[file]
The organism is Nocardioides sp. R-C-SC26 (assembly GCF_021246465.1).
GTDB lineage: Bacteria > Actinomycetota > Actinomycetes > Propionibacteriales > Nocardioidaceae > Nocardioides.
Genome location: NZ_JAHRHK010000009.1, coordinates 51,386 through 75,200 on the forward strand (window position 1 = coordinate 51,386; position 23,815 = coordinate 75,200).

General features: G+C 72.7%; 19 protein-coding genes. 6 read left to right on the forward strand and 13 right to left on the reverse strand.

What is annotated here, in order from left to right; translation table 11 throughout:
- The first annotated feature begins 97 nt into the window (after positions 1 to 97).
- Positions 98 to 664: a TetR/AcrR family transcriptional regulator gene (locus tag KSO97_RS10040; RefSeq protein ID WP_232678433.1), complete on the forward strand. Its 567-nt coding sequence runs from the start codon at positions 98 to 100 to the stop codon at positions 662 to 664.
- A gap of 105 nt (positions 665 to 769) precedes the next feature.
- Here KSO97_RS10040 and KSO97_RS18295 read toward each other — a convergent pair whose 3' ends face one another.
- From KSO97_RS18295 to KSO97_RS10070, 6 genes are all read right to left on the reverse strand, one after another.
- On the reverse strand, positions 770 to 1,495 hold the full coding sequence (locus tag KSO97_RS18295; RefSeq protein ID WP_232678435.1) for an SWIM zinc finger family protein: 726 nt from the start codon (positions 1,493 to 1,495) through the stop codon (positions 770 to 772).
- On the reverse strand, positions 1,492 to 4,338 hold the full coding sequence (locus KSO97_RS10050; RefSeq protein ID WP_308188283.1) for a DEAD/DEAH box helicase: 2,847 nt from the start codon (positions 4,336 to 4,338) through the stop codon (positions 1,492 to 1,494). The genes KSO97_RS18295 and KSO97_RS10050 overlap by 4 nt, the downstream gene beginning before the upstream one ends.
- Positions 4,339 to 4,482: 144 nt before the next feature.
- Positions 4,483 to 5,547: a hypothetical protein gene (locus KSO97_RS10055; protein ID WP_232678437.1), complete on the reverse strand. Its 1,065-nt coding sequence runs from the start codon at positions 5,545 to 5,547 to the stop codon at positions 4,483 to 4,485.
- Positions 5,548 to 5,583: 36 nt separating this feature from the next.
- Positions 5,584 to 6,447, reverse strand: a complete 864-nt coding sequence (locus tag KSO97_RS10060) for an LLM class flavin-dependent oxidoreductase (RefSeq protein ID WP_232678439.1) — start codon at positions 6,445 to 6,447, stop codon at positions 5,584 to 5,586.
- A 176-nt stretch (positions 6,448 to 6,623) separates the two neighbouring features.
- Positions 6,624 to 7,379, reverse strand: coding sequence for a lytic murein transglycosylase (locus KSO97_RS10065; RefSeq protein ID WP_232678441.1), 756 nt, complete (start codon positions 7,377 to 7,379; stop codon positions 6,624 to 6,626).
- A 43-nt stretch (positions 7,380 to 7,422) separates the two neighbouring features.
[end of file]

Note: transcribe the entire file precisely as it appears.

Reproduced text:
The organism is Nocardioides sp. R-C-SC26 (assembly GCF_021246465.1).
GTDB lineage: Bacteria > Actinomycetota > Actinomycetes > Propionibacteriales > Nocardioidaceae > Nocardioides.
Genome location: NZ_JAHRHK010000009.1, coordinates 51,386 through 75,200 on the forward strand (window position 1 = coordinate 51,386; position 23,815 = coordinate 75,200).

General features: G+C 72.7%; 19 protein-coding genes. 6 read left to right on the forward strand and 13 right to left on the reverse strand.

What is annotated here, in order from left to right; translation table 11 throughout:
- The first annotated feature begins 97 nt into the window (after positions 1 to 97).
- Positions 98 to 664: a TetR/AcrR family transcriptional regulator gene (locus tag KSO97_RS10040; RefSeq protein ID WP_232678433.1), complete on the forward strand. Its 567-nt coding sequence runs from the start codon at positions 98 to 100 to the stop codon at positions 662 to 664.
- A gap of 105 nt (positions 665 to 769) precedes the next feature.
- Here KSO97_RS10040 and KSO97_RS18295 read toward each other — a convergent pair whose 3' ends face one another.
- From KSO97_RS18295 to KSO97_RS10070, 6 genes are all read right to left on the reverse strand, one after another.
- On the reverse strand, positions 770 to 1,495 hold the full coding sequence (locus tag KSO97_RS18295; RefSeq protein ID WP_232678435.1) for an SWIM zinc finger family protein: 726 nt from the start codon (positions 1,493 to 1,495) through the stop codon (positions 770 to 772).
- On the reverse strand, positions 1,492 to 4,338 hold the full coding sequence (locus KSO97_RS10050; RefSeq protein ID WP_308188283.1) for a DEAD/DEAH box helicase: 2,847 nt from the start codon (positions 4,336 to 4,338) through the stop codon (positions 1,492 to 1,494). The genes KSO97_RS18295 and KSO97_RS10050 overlap by 4 nt, the downstream gene beginning before the upstream one ends.
- Positions 4,339 to 4,482: 144 nt before the next feature.
- Positions 4,483 to 5,547: a hypothetical protein gene (locus KSO97_RS10055; protein ID WP_232678437.1), complete on the reverse strand. Its 1,065-nt coding sequence runs from the start codon at positions 5,545 to 5,547 to the stop codon at positions 4,483 to 4,485.
- Positions 5,548 to 5,583: 36 nt separating this feature from the next.
- Positions 5,584 to 6,447, reverse strand: a complete 864-nt coding sequence (locus tag KSO97_RS10060) for an LLM class flavin-dependent oxidoreductase (RefSeq protein ID WP_232678439.1) — start codon at positions 6,445 to 6,447, stop codon at positions 5,584 to 5,586.
- A 176-nt stretch (positions 6,448 to 6,623) separates the two neighbouring features.
- Positions 6,624 to 7,379, reverse strand: coding sequence for a lytic murein transglycosylase (locus KSO97_RS10065; RefSeq protein ID WP_232678441.1), 756 nt, complete (start codon positions 7,377 to 7,379; stop codon positions 6,624 to 6,626).
- A 43-nt stretch (positions 7,380 to 7,422) separates the two neighbouring features.